January 28, 2009

How much risk is in your supply chain?

As most of you know I believe that the downstream risks buried in supply chains represent the next big frontier in risk mitigation. Not vetting a vendor sufficiently or creating a methodology to measure, monitor and collaborate with the organizations that comprise your supply chain sets your company up for problems.

Here are a couple of great examples.

Corpedia Sues LRN. With full disclosure, LRN is a valued partner of EthicsPoint and I have the utmost respect for my friend, Dov Seidman, their Founder and CEO.

On December 28, Corpedia, a competitor of LRN, filed a lawsuit against LRN for trademark infringement and unfair competition for LRN’s use of Corpedia as a Google® key word search term. Over the course of the past few years I have had several of EthicsPoint’s competitors use our trademarked name for this purpose, and usually a simple phone call or a cease and desist letter resolved the situation. This is an unfortunate event for those of us in the ethics business, regardless of who’s right or wrong; we shouldn’t have to resort to lawsuits.

Although I am unaware of any dialog between Corpedia and LRN regarding this matter, I am familiar with the fact that very often third-party web optimization firms are engaged to direct this type of marketing effort. The decisions that are made about what words to buy, how to sponsor the links, how to structure the ads, etc. is left to the outsourced firm and the only measurement by the client is the number of leads generated from the activities.

A good friend of mine, Patrick Kuhse, weaves a great a story about why people and organizations get into trouble. Patrick speaks from experience: he is a convicted white-collar felon having spent four years in a Federal Prison. Before serving his time, he was an international fugitive from justice which landed him, with some help from Interpol, in a Costa Rican prison for a while too. Today, Patrick is an international speaker on the topic of business ethics and critical thinking skills. He also dedicates a lot of his time talking to college students about not making some of the same mistakes he did. Patrick has summed these up into his “8 Critical Thinking Errors that can Wreck a Career.” One of these is titled Seeming Unimportant Decisions.

Again, without being knowledgeable about the specifics of the Corpedia/LRN case, I can foresee this being another example of why organizations need to better manage and audit vendors and supply chain; as the organization is almost always responsible for the actions of their vendors and supply chain. Could a seemingly unimportant decision not to review the key search words being selected have led to a multi-million dollar lawsuit – not to mention the business distraction this litigation undoubtedly generates?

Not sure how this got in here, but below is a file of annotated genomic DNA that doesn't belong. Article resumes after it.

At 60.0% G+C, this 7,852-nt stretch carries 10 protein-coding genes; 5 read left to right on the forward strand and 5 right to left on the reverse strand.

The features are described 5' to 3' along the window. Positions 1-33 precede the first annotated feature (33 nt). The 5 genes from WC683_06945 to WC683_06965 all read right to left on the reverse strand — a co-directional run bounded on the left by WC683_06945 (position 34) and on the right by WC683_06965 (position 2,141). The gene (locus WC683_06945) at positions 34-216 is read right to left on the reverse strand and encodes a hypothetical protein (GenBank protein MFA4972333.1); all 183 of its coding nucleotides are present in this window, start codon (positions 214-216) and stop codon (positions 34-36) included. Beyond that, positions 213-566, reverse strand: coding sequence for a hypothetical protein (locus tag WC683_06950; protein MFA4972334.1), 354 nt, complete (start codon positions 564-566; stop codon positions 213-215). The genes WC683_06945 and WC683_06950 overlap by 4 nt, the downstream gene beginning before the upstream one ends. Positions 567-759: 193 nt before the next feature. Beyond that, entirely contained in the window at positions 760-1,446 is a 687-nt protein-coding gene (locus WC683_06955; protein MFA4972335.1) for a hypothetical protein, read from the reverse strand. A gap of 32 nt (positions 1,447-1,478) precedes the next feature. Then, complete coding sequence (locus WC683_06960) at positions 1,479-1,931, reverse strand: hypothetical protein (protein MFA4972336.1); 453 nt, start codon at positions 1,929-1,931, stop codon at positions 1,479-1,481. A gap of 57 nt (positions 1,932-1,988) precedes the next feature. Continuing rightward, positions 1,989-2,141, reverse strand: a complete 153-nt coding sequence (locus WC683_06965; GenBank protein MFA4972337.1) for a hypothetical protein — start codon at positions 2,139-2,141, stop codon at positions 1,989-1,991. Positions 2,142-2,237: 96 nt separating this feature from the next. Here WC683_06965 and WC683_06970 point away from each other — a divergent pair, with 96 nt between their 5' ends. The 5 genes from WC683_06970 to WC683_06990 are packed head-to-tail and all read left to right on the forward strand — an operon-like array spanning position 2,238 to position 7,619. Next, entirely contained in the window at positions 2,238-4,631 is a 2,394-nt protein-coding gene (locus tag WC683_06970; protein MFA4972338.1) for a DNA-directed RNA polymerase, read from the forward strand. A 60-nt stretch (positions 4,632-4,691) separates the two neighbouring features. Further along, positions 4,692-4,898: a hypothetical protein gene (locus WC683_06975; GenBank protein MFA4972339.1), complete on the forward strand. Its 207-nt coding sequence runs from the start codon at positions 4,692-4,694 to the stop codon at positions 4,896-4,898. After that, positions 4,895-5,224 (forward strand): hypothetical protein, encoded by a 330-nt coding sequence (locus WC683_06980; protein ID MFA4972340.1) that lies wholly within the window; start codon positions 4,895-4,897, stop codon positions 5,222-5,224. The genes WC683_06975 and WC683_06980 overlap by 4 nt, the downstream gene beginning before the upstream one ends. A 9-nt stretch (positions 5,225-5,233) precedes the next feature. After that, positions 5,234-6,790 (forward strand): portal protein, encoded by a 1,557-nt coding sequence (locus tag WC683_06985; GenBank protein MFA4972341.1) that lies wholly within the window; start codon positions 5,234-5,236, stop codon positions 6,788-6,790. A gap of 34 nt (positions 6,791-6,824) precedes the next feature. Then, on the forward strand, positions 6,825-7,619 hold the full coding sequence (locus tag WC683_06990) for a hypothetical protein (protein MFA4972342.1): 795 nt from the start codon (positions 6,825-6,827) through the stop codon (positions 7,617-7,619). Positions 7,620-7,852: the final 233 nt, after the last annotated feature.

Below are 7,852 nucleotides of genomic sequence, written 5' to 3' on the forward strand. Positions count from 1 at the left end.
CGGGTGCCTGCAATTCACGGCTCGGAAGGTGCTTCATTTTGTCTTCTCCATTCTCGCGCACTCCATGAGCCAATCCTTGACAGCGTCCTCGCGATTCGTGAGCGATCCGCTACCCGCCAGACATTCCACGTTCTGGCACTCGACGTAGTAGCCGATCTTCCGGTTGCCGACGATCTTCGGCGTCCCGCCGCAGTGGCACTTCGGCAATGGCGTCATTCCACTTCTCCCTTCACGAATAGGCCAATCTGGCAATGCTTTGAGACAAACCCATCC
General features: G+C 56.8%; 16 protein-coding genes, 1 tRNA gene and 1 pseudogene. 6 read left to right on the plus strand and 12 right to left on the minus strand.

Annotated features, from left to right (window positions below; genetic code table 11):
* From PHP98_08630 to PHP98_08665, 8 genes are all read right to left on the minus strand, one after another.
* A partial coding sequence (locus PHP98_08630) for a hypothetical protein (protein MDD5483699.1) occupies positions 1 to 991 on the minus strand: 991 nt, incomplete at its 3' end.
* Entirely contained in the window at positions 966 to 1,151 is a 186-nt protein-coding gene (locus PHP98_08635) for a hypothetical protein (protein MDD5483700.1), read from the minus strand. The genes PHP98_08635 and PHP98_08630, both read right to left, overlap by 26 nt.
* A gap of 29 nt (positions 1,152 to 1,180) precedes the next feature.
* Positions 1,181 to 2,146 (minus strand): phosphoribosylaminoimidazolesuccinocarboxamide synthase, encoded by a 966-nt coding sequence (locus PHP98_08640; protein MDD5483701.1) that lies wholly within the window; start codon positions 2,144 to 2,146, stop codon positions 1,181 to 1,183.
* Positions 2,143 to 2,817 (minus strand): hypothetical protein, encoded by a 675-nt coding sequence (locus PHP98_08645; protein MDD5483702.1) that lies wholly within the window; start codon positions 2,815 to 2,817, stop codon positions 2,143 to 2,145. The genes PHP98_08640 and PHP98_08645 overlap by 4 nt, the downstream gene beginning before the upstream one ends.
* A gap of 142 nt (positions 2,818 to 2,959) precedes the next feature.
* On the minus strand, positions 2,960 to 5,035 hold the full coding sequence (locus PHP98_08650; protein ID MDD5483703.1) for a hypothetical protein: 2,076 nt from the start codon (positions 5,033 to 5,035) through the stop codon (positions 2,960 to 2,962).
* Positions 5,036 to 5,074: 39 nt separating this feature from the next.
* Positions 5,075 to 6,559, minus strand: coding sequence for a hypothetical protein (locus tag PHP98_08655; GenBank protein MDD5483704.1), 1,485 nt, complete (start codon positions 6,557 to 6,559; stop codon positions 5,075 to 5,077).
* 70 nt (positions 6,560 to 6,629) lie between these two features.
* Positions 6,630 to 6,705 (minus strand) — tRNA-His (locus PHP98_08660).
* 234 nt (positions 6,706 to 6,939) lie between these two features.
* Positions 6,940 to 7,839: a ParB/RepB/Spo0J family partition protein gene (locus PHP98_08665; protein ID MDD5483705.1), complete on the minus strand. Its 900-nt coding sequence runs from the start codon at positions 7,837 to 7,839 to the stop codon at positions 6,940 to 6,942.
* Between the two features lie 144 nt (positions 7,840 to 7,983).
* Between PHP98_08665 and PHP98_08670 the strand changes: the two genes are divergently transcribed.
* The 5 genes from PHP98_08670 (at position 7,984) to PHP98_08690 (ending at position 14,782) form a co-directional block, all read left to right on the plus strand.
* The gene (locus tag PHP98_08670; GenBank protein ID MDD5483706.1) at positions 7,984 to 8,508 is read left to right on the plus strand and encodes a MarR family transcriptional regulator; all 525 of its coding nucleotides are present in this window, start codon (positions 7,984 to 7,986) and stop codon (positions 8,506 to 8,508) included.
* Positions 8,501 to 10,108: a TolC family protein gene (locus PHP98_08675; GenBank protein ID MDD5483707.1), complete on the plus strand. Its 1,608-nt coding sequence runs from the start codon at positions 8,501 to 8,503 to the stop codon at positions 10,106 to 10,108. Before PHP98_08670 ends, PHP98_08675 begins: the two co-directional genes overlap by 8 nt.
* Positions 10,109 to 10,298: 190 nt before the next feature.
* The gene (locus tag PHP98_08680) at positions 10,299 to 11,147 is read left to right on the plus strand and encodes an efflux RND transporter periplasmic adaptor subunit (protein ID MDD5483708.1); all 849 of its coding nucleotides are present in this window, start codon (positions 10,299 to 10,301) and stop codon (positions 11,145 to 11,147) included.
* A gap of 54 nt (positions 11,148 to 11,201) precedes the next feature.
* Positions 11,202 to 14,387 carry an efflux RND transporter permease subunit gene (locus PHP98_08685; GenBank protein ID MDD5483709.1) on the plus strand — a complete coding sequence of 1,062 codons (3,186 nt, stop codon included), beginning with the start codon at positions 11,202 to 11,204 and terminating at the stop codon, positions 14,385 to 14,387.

The Peanut Butter Nightmare. Earlier this month, Peanut Corporation of America (PCA), a peanut processing company and maker of peanut butter for bulk distribution to institutions, food service industries, and private label food companies, announced a voluntary recall because their peanut butter was potentially contaminated with Salmonella. PCA's products aren't sold to grocery stores. PCA only sells peanut butter to institutions and food manufacturers. So this potentially dangerous peanut butter is now in candy, cookies, ice cream, etc. PCA is a part of the supply chain for General Mills, Clif Bar, Kroger, Kellogg and 81 other companies – including a number of nursing home food service facilities.

Consequently there have been a number of deaths attributed to this matter and hundreds of people reported ill. The FDA has identified four different strains of salmonella in the plant and said “the Peanut Corp. of America plant had shipped products that the company's own initial tests found to be positive for salmonella. They retested and got a negative reading.”

Without question this is an unfortunate situation and it is unlikely that this will end well for any of the parties involved. The shelf life of peanut butter and the mixing and intermingling of the product in processed foods truly makes this a nightmare.

My question for you – How do you know that your supply chain is acting ethically?”


1 Response to "How much risk is in your supply chain?"

Sarah Williams said... February 5, 2009 at 2:26 PM

Devils in the Details. Monetarily speaking its a good idea to put your supply chain under the microscope because it never looks good when you're saving cost at the risk of the public's well being. But to add to that I would ask, "What risks to the environment and to people that aren't your public eye, is your supply chain hiding?" In a world where being green and being an ethical company is growing in value, shouldn't that too be a question?
Something to blog about I guess. Thanks.

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David Childers
of EthicsPoint

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